True happiness requires laughing so suddenly and so hard that soda comes out your nose, and doing so often. Luckily, to help us do just that, we now have Kids in the Hall: Brain Candy and Mystery Science Theater 3000: The Movie. Both are based on shows easily found on cable, and, ticket prices being what they are, one might wonder why anyone should plunk down $6.50 for something they can get for free on TV. Here's a reason: fun. Brain Candy and MST 3000: The Movie are so much pure, giddy fun that I'd even be optimistic about a Simpsons feature.
Brain Candy is more ambitious than the show from which it's derived, while the MST 3000 movie sticks to its broadcast formula. For the few who don't know about the Kids or MST 3000, here's the deal: the Kids in the Hall are a troupe of Canadian comedians whose now defunct half-hour show (what are shown on Comedy Central are reruns) featured five guys doing sketch comedy. Like Monty Python, they did drag, including dressing up as the Queen when necessary, and made fun of everything and anything. The availability of Kids in the Hall since 1989, when they first appeared on HBO, is why a lot of people didn't care that Saturday Night Live went downhill. The Kids provided all the sketch comedy anyone needed.
As for MST 3000, it's vaguely po-mo TV that combines live action, puppetry and some of the worst movies ever made. The basic notion is that a man named Mike and three robots he's made -- Gypsy, Tom Servo and Crow -- are trapped in an Earth-orbiting satellite, in which they watch old science fiction flicks and make fun of them. There's more, such as bosses on the ground who monitor their onetime employee's mind, but the snide comments that accompany the cheesy flicks are the core of it. Mike and the robots are not a polite audience, and thanks to a team of crack writers, their referential witticisms make watching them watch movies a meta-movie-watching experience.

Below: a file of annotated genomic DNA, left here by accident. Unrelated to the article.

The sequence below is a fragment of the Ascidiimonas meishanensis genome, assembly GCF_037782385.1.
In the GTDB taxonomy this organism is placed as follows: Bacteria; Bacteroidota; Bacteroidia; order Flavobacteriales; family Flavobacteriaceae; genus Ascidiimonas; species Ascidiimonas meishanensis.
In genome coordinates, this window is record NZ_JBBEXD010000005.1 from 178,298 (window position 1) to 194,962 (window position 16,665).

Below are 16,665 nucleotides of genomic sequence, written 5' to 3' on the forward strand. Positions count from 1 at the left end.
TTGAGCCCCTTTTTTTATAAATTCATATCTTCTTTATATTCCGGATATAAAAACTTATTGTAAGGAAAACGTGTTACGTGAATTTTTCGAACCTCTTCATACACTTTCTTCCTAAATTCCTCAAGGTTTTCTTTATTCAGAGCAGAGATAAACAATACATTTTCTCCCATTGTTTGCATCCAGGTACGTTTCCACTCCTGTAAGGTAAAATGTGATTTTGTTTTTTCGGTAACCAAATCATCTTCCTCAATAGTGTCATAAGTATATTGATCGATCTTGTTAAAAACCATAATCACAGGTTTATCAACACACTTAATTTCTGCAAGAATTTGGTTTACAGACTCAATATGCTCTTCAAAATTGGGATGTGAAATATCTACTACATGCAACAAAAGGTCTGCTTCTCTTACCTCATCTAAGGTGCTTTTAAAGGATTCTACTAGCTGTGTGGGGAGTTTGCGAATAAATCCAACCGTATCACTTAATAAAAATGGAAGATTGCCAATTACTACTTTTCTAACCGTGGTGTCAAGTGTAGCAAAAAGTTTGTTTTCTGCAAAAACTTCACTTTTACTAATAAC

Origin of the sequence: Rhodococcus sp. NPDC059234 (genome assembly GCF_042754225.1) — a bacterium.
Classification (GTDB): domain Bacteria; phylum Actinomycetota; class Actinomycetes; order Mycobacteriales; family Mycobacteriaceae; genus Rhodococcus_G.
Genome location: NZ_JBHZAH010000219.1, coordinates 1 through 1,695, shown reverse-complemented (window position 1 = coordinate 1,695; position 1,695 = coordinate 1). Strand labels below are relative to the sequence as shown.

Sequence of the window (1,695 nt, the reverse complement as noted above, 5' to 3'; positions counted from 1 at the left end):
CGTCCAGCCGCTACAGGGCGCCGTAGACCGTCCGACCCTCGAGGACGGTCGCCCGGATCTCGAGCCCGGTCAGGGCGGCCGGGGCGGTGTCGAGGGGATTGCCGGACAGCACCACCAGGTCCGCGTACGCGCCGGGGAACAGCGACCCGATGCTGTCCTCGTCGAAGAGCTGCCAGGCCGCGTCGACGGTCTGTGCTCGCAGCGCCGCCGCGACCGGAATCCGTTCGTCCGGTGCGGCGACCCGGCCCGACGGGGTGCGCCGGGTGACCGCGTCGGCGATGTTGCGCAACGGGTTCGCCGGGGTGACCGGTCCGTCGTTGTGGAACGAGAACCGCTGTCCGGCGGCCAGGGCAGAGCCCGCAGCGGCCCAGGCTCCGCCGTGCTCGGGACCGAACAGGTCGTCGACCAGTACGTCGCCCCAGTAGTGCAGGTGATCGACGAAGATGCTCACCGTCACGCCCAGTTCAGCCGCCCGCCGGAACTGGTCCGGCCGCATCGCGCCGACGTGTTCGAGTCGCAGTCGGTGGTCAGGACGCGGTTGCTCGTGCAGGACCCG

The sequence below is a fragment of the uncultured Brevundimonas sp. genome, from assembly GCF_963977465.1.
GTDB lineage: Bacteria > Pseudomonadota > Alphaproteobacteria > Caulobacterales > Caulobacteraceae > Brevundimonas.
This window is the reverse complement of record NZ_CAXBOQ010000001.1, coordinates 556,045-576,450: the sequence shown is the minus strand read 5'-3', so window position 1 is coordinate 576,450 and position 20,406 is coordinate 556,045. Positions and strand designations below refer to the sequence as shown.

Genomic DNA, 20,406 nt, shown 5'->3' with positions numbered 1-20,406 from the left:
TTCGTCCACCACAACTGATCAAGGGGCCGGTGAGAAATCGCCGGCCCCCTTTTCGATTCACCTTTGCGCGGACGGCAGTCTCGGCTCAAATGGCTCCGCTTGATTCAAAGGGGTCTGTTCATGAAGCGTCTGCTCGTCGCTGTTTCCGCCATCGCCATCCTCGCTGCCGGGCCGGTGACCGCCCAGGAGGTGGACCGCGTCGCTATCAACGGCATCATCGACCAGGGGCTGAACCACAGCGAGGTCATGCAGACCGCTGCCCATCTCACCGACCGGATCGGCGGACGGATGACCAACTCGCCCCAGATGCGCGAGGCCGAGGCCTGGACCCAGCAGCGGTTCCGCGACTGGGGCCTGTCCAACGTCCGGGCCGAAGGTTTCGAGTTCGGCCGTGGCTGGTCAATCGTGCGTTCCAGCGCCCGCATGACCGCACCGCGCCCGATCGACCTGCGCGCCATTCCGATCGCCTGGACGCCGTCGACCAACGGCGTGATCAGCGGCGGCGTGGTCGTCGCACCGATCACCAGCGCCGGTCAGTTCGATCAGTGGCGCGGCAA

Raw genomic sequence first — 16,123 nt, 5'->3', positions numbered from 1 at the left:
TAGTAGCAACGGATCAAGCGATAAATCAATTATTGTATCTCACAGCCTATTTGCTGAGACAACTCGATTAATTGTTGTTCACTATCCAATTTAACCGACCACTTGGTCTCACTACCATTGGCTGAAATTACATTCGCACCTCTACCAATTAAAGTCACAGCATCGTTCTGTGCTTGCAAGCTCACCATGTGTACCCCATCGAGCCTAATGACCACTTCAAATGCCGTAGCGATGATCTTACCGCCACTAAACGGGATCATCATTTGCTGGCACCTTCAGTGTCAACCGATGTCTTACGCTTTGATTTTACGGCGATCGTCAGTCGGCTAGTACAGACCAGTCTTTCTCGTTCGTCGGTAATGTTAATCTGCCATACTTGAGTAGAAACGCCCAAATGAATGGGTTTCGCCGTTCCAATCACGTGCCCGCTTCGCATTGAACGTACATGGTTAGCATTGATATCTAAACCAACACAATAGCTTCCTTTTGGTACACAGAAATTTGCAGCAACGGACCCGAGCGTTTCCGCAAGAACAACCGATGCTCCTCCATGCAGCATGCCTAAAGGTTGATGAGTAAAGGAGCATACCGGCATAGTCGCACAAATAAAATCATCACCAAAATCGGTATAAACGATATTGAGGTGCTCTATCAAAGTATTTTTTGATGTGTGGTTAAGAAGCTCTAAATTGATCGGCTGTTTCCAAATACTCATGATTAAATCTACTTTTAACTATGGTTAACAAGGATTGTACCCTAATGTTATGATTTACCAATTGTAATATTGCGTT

But with Brain Candy, at least, what you see on the small screen is only a hint of what the big screen version has to offer. There are some surprises, the biggest being a narrative. Although the opening scenes, typical Kids scenes of ordinary-looking people with bizarre ideas, seem to be unrelated skits, they're tied together with a story line, thin though it may be. The plot has to do with a new drug, Gleemonex, that promises to "make it 72 degrees inside your head, all the time." Pharmaceutical companies, anti-depressants and the self-important fretting of the worried well are all spoofed. The Kids -- David Foley, Bruce McCulloch, Kevin McDonald, Mark McKinney and Scott Thompson -- play more than 40 characters: depressed patients, pharmaceutical company executives, research scientists, a psychiatrist, a repressed gay man, his long-suffering wife, a heavy metal singer and his groupie. This sort of versatility will be no surprise to Kids fans, but those fans will be happy to know that even the drag roles work when the Kids are in a real movie with real supporting players and crowd scenes. For your movie dollar, you get better sets, better cinematography, animation (!) and faux industrial footage from the Gleemonex factory.